consumer-culture

“Consumer culture can be broadly defined as a culture where social status, values, and activities are centered on the consumption of goods and services. In other words, in consumer culture, a large part of what you do, what you value and how you are defined revolves around your consumption of stuff.”
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❱❱ Ring and Nest helped normalize American surveillance and turned us into a nation of voyeurs

Catherine, a 58-year-old Florida snowbird who uses Blink cameras to watch her home in Minnesota and who requested to use only her first name, said the cameras have become so easy to turn on that many people don’t really think about what’s at stake. Parents who installed cameras in kids’ rooms, she said, might end up depriving them of the privacy they need to grow into independent adults.
“We’re all getting too paranoid. Everybody thinks they’re going to be the next victim. And it’s set into us this mentality that we have to watch everything and everybody,” she said. “They think, ‘If I put all these cameras up, I’ll be safe.’ Safe from what? … It’s only making them more afraid.”

Speaking of consumer culture developing, then praying upon, a stunted maturity…

❱❱ What It Takes to Grow Up, What It Means to Have Grown

Perhaps the most difficult beauty and the hardest-won glory of true adulthood is the refusal, vehement and counter-cultural and proud, to relinquish our inner magnolias as we grow older, declining to sacrifice them at the altar-register of a culture that continually robs us of our self-worth and tries to sell it back to us at the price of the latest product.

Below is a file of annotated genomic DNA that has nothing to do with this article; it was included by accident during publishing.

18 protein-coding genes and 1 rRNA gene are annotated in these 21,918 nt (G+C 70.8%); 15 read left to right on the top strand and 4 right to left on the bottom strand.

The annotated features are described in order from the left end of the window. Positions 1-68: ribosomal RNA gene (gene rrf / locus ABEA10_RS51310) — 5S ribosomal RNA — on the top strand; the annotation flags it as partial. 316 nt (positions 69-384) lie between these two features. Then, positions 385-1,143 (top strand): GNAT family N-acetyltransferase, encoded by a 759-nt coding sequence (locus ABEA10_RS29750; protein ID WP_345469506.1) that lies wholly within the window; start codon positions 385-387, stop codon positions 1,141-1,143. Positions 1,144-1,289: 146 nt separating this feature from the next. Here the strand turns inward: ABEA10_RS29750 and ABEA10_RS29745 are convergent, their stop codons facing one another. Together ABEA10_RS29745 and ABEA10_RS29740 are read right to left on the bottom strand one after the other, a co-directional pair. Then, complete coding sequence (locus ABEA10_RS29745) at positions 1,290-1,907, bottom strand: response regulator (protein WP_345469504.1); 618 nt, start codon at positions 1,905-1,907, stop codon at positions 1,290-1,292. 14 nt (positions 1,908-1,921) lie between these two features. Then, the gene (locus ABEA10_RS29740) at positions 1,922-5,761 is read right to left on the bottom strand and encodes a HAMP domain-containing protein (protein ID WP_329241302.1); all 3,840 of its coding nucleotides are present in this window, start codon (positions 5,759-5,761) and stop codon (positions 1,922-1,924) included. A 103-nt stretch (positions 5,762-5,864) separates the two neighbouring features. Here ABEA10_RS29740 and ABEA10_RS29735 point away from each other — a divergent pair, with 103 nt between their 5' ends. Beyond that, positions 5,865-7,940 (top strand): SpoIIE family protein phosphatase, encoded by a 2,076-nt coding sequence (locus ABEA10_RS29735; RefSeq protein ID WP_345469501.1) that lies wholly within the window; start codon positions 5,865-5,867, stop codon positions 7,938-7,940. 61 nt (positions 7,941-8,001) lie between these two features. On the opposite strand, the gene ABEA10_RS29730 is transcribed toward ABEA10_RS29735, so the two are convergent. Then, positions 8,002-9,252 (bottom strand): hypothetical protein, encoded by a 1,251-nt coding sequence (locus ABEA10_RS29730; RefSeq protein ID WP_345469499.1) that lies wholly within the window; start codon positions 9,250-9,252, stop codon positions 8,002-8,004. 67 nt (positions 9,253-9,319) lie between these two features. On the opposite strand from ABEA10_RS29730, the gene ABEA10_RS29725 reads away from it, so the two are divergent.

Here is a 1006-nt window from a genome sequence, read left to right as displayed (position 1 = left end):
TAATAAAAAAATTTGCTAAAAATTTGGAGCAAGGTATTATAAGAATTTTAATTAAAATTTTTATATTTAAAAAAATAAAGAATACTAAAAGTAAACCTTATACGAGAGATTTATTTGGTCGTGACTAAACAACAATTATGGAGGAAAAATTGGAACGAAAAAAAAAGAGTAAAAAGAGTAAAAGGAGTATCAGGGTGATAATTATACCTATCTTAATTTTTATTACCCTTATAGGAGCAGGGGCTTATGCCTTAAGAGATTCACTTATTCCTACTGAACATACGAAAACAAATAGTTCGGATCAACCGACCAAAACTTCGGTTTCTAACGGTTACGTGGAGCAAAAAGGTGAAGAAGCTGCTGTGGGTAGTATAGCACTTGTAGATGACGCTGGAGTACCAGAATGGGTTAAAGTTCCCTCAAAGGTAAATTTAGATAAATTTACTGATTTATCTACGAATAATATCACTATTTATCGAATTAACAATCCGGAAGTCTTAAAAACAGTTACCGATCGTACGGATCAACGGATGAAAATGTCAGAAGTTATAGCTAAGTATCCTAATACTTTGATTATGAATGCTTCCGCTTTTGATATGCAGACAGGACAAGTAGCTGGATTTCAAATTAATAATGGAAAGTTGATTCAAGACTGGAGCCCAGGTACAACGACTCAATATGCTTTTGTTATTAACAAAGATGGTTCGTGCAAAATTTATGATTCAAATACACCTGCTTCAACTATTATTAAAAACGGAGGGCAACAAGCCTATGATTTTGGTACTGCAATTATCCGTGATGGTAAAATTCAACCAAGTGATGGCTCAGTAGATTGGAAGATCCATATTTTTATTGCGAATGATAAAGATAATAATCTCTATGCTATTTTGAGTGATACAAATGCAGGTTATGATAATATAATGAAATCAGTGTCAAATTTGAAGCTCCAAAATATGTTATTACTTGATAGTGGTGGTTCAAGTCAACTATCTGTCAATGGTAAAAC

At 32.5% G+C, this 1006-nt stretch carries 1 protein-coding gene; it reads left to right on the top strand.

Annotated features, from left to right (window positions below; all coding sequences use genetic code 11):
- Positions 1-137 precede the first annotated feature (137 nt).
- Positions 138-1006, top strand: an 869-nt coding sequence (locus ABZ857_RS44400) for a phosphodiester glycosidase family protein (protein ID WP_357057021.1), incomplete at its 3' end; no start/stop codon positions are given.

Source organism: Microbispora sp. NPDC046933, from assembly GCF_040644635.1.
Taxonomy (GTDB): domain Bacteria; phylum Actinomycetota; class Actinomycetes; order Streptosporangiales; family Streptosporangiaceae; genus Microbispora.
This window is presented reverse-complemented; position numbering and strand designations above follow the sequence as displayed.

Maria Popova collects a bit of wisdom about growing up and it's relationship to consumer culture…

❱❱ Uber successfully recycled Koch propaganda from the 80s

Daniel Harvey for 20 Minutes into the Future…

The campaigns used simplistic narrative construction to frame their evidence-free arguments. As with with the failed effort in the 80s the claims were that deregulation would:

lead to the end of "evil cab cartels" and "corrupt regulators" and beholden city officials

unlock job opportunities for "entrepreneurial drivers"

Consumer culture is the ease at which corporations can make their customers feel heroic for spreading transparent propaganda, the purpose of which is to hide real exploitation.

If you swap corporations for people with power and customers for people without power, you get the culture of authoritarianism.

Real societal change doesn't happen without an acknowledgement of, and a taking of responsibility for, those difficult similarities and the holes they promise to fill.